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Monthly Archives: January 2016

Parenting in a New Age

UnknownA 16-year old boy who lived in my community and was a sophomore in high school killed himself last week. His older brother posted on Facebook that he’d been bullied online; he was asked to join a chat group, made fun of, then uninvited minutes later. Apparently, this kind of torture had been going on awhile. The heartbreaking post, which has gone viral, expressed the brother’s frustration with social media and the failure of schools and families to stop this sort of online bullying. I didn’t know this boy or his family, but his story is now familiar to practically everyone in my city of over 1 million. It’s even made national news. I couldn’t help but think it’s because so many of us probably whispered, upon hearing about it, “There but for the grace of God go I.” Those of us who are parents have no doubt witnessed instances of “bullying” behavior delivered via the internet, and witnessed the pain inflicted upon our own children. To a parent, it is incomprehensible. Why would classmates pick out our seemingly innocent child and decide to begin attacking this person? Is it because our child is naive, unaware of social mores in the community, different either intellectually or physically, immature in some ways, insecure, shy, unwilling or unable to speak up and defend him or herself? Probably not, judging from the young man who died last week, who was cute, friendly, outgoing, an Eagle Scout. I think it stems not so much from the attributes or personality of the bullied as from the mindset of the bully; from a longstanding belief that he or she is somehow better or more entitled than others in their community. Someone who already has a following online or in school, and can create a herd mentality that rallies others toward his or her cause of torturing another student.

All of us are asking what can be done to prevent another heartbreaking tragedy. The school district formed a task force, the police department is investigating, friends of one of the brothers started a Go Fund Me page that has already raised thousands of dollars. But, really, how can we stop this online bullying?  We feel so helpless when it comes to our kids’ use of social media. The online world is a strange, new one that we haven’t quite figured out yet. It allows kids to create unreal personas and fictional life stories which prey upon the insecurities of adolescent brains. We can’t even keep up with all the new apps and forms of communicating. But, we must check out our children’s Facebook pages, Snapchat and Twitter accounts. If we see questionable posts authored by our kids, we must take away their internet access, as difficult as that may be. And hold back on gifting our kids with phones in the first place. It may be convenient, but do middle schoolers need phones with unlimited access to the internet? Let’s put that off as long as possible. It’s time for schools to get actively involved. Admittedly, school personnel don’t know about some of this because parents are too scared or embarrassed to admit it’s their child who is being bullied, fearful that reporting will only make it worse. School districts need to stop merely lecturing about bullying and do something to root out and punish the perpetrators. Zero tolerance for cyber-bullying should be our new battle cry at home and in school.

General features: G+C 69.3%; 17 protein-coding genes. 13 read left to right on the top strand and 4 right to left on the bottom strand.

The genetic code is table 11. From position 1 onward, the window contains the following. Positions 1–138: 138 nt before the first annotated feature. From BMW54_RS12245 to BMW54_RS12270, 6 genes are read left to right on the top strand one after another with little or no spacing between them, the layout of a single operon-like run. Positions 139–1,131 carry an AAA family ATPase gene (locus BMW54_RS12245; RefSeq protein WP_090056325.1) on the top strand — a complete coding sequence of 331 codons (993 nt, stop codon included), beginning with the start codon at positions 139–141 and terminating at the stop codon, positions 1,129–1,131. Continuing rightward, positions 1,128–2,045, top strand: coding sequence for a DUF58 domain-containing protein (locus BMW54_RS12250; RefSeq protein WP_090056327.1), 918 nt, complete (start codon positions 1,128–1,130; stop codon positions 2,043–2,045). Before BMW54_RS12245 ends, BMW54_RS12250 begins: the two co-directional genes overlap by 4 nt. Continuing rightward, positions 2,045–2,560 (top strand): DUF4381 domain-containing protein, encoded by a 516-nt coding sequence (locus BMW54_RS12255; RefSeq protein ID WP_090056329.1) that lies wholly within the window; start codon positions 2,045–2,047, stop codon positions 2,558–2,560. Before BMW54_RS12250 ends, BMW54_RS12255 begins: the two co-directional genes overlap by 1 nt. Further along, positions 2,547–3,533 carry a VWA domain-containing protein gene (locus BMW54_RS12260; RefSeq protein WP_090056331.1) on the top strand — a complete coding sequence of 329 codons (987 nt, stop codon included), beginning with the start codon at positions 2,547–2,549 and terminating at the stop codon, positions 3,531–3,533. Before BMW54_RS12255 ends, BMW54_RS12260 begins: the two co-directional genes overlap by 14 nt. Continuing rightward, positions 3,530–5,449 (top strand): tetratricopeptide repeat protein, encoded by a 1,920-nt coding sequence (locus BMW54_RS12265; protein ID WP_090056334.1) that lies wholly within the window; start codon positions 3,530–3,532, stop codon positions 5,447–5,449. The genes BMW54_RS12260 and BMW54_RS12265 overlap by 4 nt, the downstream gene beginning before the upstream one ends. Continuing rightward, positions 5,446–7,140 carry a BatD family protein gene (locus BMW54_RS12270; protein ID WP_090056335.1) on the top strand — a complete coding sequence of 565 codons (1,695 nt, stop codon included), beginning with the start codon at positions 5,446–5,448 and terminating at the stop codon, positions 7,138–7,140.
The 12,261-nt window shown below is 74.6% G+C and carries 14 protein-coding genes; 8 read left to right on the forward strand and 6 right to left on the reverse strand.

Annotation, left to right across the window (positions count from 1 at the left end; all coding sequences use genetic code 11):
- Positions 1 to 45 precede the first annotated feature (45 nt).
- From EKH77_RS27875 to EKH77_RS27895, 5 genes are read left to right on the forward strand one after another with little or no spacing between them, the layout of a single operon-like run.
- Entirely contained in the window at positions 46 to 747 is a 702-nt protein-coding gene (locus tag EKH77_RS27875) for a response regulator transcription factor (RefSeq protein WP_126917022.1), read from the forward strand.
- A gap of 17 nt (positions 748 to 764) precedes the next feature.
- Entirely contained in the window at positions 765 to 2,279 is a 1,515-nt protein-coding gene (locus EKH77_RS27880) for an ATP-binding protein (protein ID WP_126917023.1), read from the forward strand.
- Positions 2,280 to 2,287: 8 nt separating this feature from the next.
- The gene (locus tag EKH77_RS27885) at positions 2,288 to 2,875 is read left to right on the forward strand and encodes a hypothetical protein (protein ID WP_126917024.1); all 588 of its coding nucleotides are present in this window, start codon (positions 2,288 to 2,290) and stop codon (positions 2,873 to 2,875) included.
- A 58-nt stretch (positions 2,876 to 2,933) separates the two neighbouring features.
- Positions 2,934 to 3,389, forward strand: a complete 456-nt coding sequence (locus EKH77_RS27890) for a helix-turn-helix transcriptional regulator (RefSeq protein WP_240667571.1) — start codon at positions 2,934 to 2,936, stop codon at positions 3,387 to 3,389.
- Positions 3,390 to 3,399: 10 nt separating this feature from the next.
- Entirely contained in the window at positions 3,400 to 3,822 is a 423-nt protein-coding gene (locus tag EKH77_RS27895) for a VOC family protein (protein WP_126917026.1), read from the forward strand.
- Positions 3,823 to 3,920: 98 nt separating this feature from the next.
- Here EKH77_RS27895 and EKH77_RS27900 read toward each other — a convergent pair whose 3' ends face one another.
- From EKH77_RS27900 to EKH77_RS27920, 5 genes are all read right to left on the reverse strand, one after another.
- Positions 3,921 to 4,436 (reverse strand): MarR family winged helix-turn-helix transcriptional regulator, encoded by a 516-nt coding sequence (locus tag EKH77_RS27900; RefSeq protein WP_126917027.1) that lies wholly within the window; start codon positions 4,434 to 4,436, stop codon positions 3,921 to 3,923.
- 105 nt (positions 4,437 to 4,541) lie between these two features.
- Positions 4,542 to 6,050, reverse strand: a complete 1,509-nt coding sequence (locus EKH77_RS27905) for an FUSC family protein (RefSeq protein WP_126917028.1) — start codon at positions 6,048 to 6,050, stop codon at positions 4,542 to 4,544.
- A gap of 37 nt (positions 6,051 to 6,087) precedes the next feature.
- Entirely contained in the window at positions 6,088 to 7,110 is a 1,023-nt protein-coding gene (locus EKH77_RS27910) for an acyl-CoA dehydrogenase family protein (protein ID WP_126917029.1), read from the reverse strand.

Since it is, seemingly, impossible to control what goes on via social media outlets, let’s get back to things we can control. As parents, we need to realize that this bullying behavior often stems from a feeling of entitlement, superiority, clique-ishness, which often begins at home. We must teach our young children respect and empathy of others, and acceptance of those who are different from us. And, we need to model those attributes by inviting that kid who sits in the back of the cafeteria to our kid’s birthday party. When our children are older, we need to stop hosting parties and after-parties that are designed to be exclusive, that are meant to exclude certain groups. Aren’t we sending our children the message that they’re better than those kids who are aren’t invited? I visit weekly with a group of 7th grade girls in the cafeteria and recently noticed that one of their friends, who was the only white girl at the table, didn’t sit with them anymore. When I asked where she was, a girl matter of factly answered,  “Oh, her mom thinks we’re a bad influence on her, so she moved tables.” Let’s not be that mom.